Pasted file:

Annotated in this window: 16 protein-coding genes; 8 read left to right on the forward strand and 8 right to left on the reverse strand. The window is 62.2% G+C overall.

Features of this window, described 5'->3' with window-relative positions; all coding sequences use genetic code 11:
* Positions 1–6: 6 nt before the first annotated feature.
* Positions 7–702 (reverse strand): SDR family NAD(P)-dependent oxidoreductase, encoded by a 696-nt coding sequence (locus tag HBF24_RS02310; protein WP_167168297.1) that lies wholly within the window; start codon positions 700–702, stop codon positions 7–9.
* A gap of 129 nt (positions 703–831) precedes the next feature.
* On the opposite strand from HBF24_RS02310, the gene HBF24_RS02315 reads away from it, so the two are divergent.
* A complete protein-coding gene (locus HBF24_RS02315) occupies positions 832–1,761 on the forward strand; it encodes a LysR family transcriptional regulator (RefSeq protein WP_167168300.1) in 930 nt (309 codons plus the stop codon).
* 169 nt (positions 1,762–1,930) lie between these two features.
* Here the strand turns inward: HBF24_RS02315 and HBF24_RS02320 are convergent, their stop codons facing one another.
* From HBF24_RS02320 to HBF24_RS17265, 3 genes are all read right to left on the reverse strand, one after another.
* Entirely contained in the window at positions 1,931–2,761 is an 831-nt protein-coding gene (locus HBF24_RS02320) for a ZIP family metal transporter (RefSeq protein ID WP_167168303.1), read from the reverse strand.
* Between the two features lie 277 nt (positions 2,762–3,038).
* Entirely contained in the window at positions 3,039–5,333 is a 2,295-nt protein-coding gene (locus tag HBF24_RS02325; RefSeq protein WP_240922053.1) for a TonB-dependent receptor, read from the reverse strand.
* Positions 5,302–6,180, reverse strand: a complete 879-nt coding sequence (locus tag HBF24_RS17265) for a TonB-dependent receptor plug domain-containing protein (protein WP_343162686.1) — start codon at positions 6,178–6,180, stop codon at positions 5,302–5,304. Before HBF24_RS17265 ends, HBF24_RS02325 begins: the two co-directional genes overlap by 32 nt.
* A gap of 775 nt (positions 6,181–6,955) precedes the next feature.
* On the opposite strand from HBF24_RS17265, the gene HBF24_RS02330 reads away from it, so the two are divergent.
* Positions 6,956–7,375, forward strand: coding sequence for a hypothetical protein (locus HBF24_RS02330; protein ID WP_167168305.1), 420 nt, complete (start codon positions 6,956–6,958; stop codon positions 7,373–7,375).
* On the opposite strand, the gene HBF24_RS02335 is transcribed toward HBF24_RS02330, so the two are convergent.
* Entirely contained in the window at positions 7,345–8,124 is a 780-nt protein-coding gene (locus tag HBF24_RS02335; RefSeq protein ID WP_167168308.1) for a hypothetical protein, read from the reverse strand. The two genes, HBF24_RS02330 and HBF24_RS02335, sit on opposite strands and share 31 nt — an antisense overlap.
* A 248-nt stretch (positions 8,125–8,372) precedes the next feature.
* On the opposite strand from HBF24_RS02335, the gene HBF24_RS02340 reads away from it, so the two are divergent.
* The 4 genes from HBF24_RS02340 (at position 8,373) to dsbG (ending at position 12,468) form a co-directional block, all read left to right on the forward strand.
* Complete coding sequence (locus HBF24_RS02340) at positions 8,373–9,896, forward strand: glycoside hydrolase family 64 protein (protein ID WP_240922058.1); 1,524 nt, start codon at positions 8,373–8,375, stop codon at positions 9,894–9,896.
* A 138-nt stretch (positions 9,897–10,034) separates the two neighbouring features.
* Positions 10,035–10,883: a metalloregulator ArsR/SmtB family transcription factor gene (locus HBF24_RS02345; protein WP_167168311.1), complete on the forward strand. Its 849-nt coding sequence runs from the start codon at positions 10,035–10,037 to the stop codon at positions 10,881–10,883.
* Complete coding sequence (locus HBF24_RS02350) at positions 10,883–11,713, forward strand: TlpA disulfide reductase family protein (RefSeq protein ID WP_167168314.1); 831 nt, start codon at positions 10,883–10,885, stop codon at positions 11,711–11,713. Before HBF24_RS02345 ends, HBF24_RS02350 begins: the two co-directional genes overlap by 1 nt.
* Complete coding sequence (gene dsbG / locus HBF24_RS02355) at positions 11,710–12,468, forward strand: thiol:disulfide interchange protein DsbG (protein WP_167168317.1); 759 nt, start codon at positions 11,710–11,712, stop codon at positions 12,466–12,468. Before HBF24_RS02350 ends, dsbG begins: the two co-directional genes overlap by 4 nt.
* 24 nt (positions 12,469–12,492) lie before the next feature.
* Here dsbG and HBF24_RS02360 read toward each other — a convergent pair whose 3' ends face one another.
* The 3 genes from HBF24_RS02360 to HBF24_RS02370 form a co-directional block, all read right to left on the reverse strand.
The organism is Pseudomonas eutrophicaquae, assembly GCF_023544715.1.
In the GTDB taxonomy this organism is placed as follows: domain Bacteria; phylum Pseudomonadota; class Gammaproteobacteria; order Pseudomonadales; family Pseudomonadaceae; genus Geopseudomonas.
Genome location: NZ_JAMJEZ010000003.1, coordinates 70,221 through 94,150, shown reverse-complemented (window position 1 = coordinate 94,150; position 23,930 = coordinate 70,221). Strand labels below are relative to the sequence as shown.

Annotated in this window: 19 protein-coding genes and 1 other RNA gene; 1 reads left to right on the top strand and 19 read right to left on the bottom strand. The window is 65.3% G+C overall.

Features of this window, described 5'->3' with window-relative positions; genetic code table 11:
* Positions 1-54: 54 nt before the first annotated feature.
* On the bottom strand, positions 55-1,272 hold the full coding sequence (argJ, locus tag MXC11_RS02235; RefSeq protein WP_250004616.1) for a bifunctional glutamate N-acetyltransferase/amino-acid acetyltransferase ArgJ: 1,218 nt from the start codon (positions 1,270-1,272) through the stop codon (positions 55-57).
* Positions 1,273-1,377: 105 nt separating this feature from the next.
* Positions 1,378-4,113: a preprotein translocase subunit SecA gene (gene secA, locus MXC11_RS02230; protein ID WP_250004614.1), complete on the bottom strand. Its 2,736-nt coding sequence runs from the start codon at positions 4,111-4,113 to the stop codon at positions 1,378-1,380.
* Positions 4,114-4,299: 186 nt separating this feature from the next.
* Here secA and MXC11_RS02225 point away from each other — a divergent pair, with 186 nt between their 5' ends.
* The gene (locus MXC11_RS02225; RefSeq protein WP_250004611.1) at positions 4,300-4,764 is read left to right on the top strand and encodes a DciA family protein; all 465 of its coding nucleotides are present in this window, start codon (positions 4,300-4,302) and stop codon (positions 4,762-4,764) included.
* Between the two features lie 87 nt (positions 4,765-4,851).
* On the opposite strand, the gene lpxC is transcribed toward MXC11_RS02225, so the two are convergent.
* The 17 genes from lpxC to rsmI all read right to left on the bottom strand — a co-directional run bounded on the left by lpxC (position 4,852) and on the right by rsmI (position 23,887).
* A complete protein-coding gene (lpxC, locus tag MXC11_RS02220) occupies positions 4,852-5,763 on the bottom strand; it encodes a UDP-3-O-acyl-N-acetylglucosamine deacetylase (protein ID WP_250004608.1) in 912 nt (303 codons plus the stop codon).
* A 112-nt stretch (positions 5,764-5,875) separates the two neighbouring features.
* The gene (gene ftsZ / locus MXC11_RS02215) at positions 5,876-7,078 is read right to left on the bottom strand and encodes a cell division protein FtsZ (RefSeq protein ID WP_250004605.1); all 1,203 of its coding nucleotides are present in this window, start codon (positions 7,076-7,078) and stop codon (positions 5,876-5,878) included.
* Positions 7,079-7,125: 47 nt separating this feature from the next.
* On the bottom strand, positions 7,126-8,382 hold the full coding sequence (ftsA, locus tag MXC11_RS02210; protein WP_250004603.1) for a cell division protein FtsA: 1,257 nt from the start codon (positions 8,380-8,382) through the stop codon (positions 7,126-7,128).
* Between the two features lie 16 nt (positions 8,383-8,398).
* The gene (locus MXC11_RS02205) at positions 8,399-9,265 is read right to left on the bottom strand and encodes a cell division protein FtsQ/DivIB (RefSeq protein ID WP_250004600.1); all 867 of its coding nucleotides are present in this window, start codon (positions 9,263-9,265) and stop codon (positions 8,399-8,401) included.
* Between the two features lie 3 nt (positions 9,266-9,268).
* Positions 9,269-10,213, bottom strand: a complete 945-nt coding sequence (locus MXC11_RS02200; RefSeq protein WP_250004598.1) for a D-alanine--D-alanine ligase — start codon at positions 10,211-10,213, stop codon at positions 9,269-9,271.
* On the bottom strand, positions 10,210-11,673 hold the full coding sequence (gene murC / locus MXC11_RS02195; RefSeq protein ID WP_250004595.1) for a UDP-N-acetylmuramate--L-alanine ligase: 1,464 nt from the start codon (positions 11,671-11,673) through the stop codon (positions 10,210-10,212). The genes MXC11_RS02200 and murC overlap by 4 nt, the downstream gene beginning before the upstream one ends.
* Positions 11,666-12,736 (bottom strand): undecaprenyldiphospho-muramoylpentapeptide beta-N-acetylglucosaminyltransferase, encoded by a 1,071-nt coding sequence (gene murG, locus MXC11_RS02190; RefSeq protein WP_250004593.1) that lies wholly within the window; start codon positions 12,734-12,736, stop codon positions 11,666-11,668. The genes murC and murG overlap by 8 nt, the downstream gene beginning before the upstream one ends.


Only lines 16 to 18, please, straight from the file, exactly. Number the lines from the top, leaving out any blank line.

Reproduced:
* On the opposite strand from HBF24_RS17265, the gene HBF24_RS02330 reads away from it, so the two are divergent.
* Positions 6,956–7,375, forward strand: coding sequence for a hypothetical protein (locus HBF24_RS02330; protein ID WP_167168305.1), 420 nt, complete (start codon positions 6,956–6,958; stop codon positions 7,373–7,375).
* On the opposite strand, the gene HBF24_RS02335 is transcribed toward HBF24_RS02330, so the two are convergent.